Suspect Ignites Questioning After Invoking the Right to an Attorney

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State v. Medina, 2019 (Utah App. 2019)

Sergio Medina sent a text message to his fiancée telling her he had to “take someone out.” When Medina didn’t return home, his fiancée called a mutual friend, who told her not to worry about Medina, but to “keep an eye on the news.” The next morning, the victim was found dead on the side of a road; she had been stabbed several times. Medina and the victim had partnered in a drug sales enterprise.

Medina fled from Utah to Colorado, where he was arrested and later interviewed by detectives. When a detective gave Medina a Miranda warning, Medina invoked his right to counsel. But then Medina began to converse with the detectives about the murder investigation and circumstances and his pending charges. Detectives told Medina they wanted to ask him about the murder, but Medina told them he was confused about why he was arrested. He told them, “What’s goin on I actually want to know … That’s what … That’s what I’m asking what’s goin on. Why is it me that I’m being targeted for something that I wasn’t even nearby.” Medina explained “take someone out” meant he would beat the person just enough to show illegal drug dealing was a dangerous game and scare the person away from such an activity.

An explicit request for an attorney requires all questioning to cease. If the suspect makes an ambiguous or equivocal statement concerning the right to legal counsel following an unequivocal waiver of the right to counsel, the officer does not need to stop and ask clarifying questions.

Three days later, the detectives interviewed Medina again. A detective began by saying, “… just as we get talkin’ I just want to make sure you still are aware of your rights okay? Do you understand your rights too?” When Medina responded, “Yes,” the detective continued, “You’re still okay to talk to me then?” Medina replied, “Ya.” Medina provided an alibi, but surveillance video refuted it. Subsequent to the interview and gathering of substantial additional evidence implicating Medina, he was charged with murder and obstructing justice.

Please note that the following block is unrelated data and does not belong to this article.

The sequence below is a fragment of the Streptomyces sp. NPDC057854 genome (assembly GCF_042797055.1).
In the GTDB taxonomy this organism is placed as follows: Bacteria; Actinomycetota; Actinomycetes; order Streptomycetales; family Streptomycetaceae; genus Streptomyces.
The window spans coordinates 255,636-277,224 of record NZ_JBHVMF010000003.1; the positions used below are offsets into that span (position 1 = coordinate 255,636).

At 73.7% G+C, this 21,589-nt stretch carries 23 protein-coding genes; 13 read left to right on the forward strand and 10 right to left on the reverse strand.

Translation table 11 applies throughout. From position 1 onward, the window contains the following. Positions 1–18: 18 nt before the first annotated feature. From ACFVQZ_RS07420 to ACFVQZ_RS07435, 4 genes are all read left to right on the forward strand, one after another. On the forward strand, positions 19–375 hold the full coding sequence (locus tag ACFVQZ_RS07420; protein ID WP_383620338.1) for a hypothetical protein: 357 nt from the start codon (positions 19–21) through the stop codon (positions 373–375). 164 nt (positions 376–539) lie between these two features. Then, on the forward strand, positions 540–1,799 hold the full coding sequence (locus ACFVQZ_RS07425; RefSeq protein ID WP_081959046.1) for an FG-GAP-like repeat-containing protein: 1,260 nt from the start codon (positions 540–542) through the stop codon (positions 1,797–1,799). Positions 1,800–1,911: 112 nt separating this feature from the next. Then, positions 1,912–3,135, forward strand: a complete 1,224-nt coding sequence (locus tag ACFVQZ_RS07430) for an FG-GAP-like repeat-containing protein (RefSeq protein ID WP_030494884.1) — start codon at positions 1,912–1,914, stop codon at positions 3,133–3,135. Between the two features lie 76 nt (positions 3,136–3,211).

Medina asked the court to suppress the statements obtained during the two interrogations, claiming detectives continued to question him after he plainly invoked his right to an attorney during the initial questioning. The trial court agreed and granted his request; the state appealed.

An explicit request for an attorney requires all questioning to cease. If the suspect makes an ambiguous or equivocal statement concerning the right to legal counsel following an unequivocal waiver of the right to counsel, the officer does not need to stop and ask clarifying questions.

Though the suspect’s invocation of the right to counsel absolutely cuts off interrogation, the suspect may open the door to additional interrogation by initiating communication with officers (Minnick v. Mississippi, 498 U.S. 146 (1990); Edwards v. Arizona, 451 U.S. 477 (1981)). The court will ask whether the suspect initiated the conversation and indicated a desire to talk about the crime, and whether the suspect, again given a warning, voluntarily waived Miranda rights, including the right to legal counsel. The court also determines whether a preponderance of the evidence shows the subsequent statements were voluntarily made. Since the prosecution bears the burden of showing the suspect wanted to talk about the crime, officers should generally ask clarifying questions when a suspect indicates a desire to speak with them.